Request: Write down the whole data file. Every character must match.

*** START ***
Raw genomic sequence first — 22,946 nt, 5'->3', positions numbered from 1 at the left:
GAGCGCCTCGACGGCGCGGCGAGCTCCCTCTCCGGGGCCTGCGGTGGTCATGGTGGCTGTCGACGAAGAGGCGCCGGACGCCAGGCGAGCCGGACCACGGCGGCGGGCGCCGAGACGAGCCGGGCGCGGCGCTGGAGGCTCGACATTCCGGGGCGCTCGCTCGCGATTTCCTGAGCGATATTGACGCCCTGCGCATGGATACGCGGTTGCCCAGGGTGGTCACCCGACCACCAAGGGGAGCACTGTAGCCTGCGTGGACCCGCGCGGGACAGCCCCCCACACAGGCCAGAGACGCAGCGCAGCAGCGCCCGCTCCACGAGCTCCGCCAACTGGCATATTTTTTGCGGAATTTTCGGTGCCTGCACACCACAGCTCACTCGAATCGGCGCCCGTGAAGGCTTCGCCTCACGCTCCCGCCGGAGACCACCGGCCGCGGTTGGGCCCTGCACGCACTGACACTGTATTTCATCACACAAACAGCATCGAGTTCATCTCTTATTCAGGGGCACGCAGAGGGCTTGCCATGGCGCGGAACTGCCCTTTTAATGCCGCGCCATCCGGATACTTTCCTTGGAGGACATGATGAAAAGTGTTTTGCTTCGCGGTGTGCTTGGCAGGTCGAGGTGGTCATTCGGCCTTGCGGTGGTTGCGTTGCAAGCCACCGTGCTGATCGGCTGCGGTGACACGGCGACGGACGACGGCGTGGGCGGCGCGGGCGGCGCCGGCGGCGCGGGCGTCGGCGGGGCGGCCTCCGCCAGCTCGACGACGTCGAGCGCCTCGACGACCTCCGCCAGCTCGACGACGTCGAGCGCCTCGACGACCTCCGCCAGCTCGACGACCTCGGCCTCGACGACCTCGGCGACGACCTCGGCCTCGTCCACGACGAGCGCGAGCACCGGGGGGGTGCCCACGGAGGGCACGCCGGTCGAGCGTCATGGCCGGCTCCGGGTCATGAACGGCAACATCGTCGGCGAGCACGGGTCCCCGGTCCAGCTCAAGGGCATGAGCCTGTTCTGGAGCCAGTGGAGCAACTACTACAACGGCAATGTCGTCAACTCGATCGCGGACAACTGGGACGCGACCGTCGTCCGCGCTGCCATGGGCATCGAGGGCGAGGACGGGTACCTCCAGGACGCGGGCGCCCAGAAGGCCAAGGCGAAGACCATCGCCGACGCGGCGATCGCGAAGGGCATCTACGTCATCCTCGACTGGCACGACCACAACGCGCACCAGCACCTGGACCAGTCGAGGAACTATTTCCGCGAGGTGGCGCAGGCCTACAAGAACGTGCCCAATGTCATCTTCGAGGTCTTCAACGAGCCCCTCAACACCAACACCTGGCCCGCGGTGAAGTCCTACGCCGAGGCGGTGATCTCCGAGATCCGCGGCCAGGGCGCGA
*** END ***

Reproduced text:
Raw genomic sequence first — 22,946 nt, 5'->3', positions numbered from 1 at the left:
GAGCGCCTCGACGGCGCGGCGAGCTCCCTCTCCGGGGCCTGCGGTGGTCATGGTGGCTGTCGACGAAGAGGCGCCGGACGCCAGGCGAGCCGGACCACGGCGGCGGGCGCCGAGACGAGCCGGGCGCGGCGCTGGAGGCTCGACATTCCGGGGCGCTCGCTCGCGATTTCCTGAGCGATATTGACGCCCTGCGCATGGATACGCGGTTGCCCAGGGTGGTCACCCGACCACCAAGGGGAGCACTGTAGCCTGCGTGGACCCGCGCGGGACAGCCCCCCACACAGGCCAGAGACGCAGCGCAGCAGCGCCCGCTCCACGAGCTCCGCCAACTGGCATATTTTTTGCGGAATTTTCGGTGCCTGCACACCACAGCTCACTCGAATCGGCGCCCGTGAAGGCTTCGCCTCACGCTCCCGCCGGAGACCACCGGCCGCGGTTGGGCCCTGCACGCACTGACACTGTATTTCATCACACAAACAGCATCGAGTTCATCTCTTATTCAGGGGCACGCAGAGGGCTTGCCATGGCGCGGAACTGCCCTTTTAATGCCGCGCCATCCGGATACTTTCCTTGGAGGACATGATGAAAAGTGTTTTGCTTCGCGGTGTGCTTGGCAGGTCGAGGTGGTCATTCGGCCTTGCGGTGGTTGCGTTGCAAGCCACCGTGCTGATCGGCTGCGGTGACACGGCGACGGACGACGGCGTGGGCGGCGCGGGCGGCGCCGGCGGCGCGGGCGTCGGCGGGGCGGCCTCCGCCAGCTCGACGACGTCGAGCGCCTCGACGACCTCCGCCAGCTCGACGACGTCGAGCGCCTCGACGACCTCCGCCAGCTCGACGACCTCGGCCTCGACGACCTCGGCGACGACCTCGGCCTCGTCCACGACGAGCGCGAGCACCGGGGGGGTGCCCACGGAGGGCACGCCGGTCGAGCGTCATGGCCGGCTCCGGGTCATGAACGGCAACATCGTCGGCGAGCACGGGTCCCCGGTCCAGCTCAAGGGCATGAGCCTGTTCTGGAGCCAGTGGAGCAACTACTACAACGGCAATGTCGTCAACTCGATCGCGGACAACTGGGACGCGACCGTCGTCCGCGCTGCCATGGGCATCGAGGGCGAGGACGGGTACCTCCAGGACGCGGGCGCCCAGAAGGCCAAGGCGAAGACCATCGCCGACGCGGCGATCGCGAAGGGCATCTACGTCATCCTCGACTGGCACGACCACAACGCGCACCAGCACCTGGACCAGTCGAGGAACTATTTCCGCGAGGTGGCGCAGGCCTACAAGAACGTGCCCAATGTCATCTTCGAGGTCTTCAACGAGCCCCTCAACACCAACACCTGGCCCGCGGTGAAGTCCTACGCCGAGGCGGTGATCTCCGAGATCCGCGGCCAGGGCGCGA